Dear PetLvr Mailbag …
What can a renter do when owning a dog to prevent the landlord from having any liability with regards to the dog’s behavior?
Essentially, the law states that a landlord can be held financially liable for injuries etc to a third party under certain circumstances.
Can renter’s insurance keep people from suing landlords over dog’s bites and such? Are there waivers that can be filed?
First, a caveat: I am not a lawyer, and do not play one on TV, in the movies, or anywhere at all. However, I’ll answer your question to the best of my knowledge, and I advise you to consult a lawyer or at the very least an insurance agent in order to obtain information specific to your state.
Your landlord should carry some sort of personal liability insurance. It’s very likely that the same insurance policy that protects him against fire and other natural disasters also includes liability insurance of some sort. He may have waived this coverage when obtaining a policy, but most landlords do choose to obtain personal liability insurance. This protects a property owner if he or she is held liable in the case of an incident occurring on the rental property. However, some policies may specifically refuse to cover injuries due to the presence of a dog on the property. If a particular breed is banned in an area, insurers will not normally pay claims related to an attack by a dog of that breed.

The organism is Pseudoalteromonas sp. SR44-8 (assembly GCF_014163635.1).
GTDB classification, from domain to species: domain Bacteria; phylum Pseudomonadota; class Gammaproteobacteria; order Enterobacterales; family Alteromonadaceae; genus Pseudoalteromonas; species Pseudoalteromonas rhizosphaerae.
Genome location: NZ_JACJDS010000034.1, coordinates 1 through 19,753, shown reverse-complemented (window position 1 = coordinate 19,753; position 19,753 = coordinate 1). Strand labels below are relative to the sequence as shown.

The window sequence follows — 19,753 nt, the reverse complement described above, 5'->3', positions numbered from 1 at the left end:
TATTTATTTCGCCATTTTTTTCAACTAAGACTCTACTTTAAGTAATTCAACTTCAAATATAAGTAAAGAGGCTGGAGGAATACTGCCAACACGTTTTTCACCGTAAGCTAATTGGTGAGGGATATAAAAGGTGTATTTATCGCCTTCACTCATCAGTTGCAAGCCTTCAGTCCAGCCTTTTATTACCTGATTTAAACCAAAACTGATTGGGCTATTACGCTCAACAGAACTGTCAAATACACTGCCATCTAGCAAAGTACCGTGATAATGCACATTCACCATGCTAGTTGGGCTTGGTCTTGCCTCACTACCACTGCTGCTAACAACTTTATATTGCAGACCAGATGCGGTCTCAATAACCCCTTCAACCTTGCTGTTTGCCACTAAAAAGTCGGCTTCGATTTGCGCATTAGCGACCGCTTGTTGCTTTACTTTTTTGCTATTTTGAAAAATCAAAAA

Renter’s insurance usually includes the option to purchase personal liability protection, which would cover you in the case of a dog bite on your rental property. However, insurance cannot protect persons other than the policy holder. This means that if an injured party chose to sue you, they could also sue your landlord, and a judge would decide if one or both of you should be held accountable. The person(s) held liable in the civil suit would then have to file a claim against their insurance to pay the settlement, and any balance over the policy holder’s liability coverage would be out-of-pocket.
If the law states a landlord can be held liable for a particular incident, there is no action you can take that eliminates an injured party’s right to sue and name the landlord in a lawsuit. The law does not change based on what insurance you carry. However, if guests plan in participating in specific dog-related activities on your rental property, you can consult a lawyer about drafting a waiver asking guests to acknowledge the inherent risk of that activity and hold you and your landlord harmless in the event of a dog bite.
If a landlord is declining to rent to you because your dog is a liability, that probably means either his insurance doesn’t cover dog bites or bites from a dog of your dog’s breed, or that he simply does not want your dog as a tenant.
Finally, remember that the best cure for a dog bite is prevention, and even 15 minutes’ training per day can help to prevent serious behavior problems in the future.
If you have a pet related question that you would like Jelena Woehr to answer here in our “PetLvr Mailbag” series … send your question to jelena (at) PetLvr (dot) com